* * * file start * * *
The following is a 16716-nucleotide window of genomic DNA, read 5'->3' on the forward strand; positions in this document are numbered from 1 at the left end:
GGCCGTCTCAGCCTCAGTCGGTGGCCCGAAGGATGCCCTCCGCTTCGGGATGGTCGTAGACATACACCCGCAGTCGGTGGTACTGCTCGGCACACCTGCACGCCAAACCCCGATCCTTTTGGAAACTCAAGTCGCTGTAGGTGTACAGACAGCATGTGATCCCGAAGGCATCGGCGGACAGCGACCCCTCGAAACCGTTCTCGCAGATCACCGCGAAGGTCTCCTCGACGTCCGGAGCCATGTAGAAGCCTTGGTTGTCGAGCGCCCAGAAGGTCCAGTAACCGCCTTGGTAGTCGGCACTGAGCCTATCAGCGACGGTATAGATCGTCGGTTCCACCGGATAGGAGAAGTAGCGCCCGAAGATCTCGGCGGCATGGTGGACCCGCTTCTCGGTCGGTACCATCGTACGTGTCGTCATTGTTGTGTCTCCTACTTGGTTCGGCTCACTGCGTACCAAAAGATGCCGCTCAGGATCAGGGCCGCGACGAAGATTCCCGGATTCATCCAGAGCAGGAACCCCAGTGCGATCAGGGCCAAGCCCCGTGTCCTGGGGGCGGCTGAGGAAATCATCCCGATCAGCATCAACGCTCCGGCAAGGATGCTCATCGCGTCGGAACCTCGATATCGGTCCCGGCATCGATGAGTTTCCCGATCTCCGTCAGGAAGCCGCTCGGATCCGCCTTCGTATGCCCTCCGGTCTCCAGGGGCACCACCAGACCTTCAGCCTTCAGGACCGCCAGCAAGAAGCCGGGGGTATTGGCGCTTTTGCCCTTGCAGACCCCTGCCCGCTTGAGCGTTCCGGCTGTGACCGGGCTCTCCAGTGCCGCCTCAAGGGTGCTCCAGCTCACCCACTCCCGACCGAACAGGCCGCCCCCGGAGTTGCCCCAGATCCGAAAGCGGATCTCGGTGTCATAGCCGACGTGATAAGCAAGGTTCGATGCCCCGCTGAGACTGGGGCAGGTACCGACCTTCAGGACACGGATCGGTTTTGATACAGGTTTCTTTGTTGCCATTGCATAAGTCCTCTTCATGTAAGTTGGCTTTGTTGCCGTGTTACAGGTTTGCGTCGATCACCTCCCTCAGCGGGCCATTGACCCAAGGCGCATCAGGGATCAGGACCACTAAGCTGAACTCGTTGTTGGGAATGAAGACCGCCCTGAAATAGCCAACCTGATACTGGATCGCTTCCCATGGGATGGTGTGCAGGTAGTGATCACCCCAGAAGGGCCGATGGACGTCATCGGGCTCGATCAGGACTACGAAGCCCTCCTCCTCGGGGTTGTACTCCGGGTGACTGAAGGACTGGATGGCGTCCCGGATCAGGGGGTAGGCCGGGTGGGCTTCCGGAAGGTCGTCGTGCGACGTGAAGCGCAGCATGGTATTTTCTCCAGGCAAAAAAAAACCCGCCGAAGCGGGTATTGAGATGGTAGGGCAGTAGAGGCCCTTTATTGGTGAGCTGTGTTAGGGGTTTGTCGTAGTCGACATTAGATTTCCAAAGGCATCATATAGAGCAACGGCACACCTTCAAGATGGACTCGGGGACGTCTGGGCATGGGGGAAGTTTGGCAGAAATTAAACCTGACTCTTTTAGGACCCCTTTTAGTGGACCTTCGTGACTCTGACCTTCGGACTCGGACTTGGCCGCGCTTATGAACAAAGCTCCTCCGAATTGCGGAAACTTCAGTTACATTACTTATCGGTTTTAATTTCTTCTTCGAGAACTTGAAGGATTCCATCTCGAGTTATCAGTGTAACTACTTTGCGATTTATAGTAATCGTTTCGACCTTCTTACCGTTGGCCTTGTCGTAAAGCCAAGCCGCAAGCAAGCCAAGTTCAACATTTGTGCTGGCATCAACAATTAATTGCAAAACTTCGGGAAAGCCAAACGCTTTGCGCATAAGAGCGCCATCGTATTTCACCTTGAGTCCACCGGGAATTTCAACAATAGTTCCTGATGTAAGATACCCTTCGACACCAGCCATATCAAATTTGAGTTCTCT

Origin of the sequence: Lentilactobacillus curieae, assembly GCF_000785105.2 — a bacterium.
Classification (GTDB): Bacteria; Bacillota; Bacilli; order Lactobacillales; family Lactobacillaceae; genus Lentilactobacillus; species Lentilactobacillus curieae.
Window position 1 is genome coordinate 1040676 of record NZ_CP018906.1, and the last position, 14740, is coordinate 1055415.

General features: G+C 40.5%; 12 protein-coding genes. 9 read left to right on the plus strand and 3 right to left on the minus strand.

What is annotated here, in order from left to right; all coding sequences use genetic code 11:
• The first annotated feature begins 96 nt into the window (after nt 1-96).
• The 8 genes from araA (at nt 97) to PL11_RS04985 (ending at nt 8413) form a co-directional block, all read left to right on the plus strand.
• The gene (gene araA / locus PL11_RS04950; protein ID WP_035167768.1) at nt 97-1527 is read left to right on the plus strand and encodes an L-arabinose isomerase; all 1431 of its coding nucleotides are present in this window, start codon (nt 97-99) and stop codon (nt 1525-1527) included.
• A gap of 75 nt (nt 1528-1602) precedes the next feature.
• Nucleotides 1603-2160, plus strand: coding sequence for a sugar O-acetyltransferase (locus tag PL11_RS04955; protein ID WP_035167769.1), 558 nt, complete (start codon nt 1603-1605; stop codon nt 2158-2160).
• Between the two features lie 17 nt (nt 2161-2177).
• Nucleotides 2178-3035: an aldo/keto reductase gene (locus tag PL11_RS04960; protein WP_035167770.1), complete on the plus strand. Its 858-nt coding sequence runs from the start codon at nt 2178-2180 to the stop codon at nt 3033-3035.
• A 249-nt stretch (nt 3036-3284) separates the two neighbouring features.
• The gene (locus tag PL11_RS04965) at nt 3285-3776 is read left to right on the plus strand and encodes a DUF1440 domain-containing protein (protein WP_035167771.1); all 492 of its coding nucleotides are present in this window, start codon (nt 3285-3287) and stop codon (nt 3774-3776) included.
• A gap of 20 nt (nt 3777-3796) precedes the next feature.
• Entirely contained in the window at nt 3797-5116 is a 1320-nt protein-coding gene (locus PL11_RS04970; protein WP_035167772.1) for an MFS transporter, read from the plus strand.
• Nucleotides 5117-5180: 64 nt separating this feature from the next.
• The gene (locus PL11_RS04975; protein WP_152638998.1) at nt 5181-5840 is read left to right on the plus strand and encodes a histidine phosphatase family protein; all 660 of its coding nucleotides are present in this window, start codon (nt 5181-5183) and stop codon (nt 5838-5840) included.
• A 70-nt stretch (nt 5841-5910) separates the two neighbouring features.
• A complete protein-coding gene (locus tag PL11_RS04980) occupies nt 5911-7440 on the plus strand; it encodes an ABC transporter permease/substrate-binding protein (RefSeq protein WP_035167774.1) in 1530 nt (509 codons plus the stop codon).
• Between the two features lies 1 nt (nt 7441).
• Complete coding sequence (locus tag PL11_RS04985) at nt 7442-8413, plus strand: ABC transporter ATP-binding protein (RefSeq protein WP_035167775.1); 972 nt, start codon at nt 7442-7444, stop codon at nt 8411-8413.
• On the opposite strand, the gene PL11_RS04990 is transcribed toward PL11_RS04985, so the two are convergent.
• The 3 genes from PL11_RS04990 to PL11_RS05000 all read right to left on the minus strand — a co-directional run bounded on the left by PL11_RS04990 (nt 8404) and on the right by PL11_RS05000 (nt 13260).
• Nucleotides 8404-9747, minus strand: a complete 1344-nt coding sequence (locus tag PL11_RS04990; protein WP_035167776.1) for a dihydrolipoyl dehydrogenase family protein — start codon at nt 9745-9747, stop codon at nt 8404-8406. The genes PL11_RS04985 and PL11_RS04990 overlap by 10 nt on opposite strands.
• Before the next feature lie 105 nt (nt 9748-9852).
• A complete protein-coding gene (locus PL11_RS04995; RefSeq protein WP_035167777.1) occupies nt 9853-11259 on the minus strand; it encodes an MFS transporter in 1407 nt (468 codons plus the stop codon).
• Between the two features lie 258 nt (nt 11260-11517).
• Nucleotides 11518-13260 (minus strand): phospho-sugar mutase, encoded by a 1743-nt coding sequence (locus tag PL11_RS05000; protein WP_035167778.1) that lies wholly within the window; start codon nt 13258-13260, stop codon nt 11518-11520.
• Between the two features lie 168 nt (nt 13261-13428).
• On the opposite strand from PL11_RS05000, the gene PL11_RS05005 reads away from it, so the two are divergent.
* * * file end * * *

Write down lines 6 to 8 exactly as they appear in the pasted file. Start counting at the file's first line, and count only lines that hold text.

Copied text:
General features: G+C 40.5%; 12 protein-coding genes. 9 read left to right on the plus strand and 3 right to left on the minus strand.

What is annotated here, in order from left to right; all coding sequences use genetic code 11:
• The first annotated feature begins 96 nt into the window (after nt 1-96).